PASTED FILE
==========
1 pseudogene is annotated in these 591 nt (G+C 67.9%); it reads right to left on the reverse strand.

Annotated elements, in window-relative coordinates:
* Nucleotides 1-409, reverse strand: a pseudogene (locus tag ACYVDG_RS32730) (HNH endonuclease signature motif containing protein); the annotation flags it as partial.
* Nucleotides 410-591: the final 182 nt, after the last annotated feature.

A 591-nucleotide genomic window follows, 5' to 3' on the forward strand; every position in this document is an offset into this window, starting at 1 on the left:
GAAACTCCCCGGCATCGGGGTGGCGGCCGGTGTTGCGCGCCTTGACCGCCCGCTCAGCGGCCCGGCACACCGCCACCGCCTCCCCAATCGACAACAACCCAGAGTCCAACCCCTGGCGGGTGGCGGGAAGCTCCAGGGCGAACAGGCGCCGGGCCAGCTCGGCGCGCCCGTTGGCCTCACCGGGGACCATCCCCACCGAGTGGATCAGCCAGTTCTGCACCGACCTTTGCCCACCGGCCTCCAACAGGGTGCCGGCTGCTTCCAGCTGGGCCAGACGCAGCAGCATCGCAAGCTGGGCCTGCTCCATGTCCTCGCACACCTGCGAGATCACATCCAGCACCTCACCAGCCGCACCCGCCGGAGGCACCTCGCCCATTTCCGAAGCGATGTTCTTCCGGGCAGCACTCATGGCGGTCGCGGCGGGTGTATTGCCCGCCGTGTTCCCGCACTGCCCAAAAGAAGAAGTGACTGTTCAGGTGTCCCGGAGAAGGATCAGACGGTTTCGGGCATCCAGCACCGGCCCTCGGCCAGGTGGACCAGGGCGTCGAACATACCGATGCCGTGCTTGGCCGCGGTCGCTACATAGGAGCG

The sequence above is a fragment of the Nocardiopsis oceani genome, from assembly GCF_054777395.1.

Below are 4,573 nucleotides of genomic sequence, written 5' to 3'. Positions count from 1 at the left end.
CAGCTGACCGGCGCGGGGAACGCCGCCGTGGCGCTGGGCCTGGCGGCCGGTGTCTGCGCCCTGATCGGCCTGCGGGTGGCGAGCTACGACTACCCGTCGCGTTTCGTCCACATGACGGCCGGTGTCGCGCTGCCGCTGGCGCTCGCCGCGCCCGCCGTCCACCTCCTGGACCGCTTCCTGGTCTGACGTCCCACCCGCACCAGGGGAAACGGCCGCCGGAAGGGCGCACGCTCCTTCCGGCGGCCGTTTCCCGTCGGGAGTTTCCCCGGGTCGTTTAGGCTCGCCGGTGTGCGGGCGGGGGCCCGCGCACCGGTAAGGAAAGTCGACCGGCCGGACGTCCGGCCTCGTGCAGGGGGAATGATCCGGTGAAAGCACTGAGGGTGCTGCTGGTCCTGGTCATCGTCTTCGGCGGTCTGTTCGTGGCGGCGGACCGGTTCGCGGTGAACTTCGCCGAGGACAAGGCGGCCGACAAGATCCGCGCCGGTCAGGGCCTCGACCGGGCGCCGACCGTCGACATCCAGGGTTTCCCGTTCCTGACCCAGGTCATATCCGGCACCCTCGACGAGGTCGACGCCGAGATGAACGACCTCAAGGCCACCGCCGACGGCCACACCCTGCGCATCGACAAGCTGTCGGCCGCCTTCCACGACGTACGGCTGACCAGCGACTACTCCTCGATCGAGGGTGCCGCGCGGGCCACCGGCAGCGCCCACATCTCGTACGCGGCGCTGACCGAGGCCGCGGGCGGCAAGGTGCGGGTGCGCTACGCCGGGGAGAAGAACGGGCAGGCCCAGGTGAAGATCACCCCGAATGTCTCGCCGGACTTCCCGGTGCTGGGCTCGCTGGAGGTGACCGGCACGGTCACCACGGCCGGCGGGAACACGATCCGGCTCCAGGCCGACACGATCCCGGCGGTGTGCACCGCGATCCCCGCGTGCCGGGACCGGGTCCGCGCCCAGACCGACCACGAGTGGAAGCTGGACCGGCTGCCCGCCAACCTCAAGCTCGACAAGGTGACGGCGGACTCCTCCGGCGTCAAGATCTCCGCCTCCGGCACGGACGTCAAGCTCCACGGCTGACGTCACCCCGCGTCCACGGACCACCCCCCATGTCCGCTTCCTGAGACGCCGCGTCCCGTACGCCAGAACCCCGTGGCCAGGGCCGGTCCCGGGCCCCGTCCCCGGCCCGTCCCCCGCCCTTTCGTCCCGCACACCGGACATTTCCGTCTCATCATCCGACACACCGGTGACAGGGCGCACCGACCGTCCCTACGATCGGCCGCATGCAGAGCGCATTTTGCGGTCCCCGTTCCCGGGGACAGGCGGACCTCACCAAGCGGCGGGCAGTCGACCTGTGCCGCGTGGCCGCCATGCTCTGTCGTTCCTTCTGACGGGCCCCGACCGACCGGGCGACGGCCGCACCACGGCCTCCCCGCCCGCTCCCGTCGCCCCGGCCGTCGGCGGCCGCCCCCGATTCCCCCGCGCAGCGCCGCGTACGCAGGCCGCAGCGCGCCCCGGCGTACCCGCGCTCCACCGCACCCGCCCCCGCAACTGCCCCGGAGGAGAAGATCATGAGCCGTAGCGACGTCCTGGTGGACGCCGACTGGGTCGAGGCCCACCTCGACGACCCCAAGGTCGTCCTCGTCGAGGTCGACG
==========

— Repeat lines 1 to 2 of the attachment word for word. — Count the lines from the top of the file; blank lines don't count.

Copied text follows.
1 pseudogene is annotated in these 591 nt (G+C 67.9%); it reads right to left on the reverse strand.

Annotated elements, in window-relative coordinates: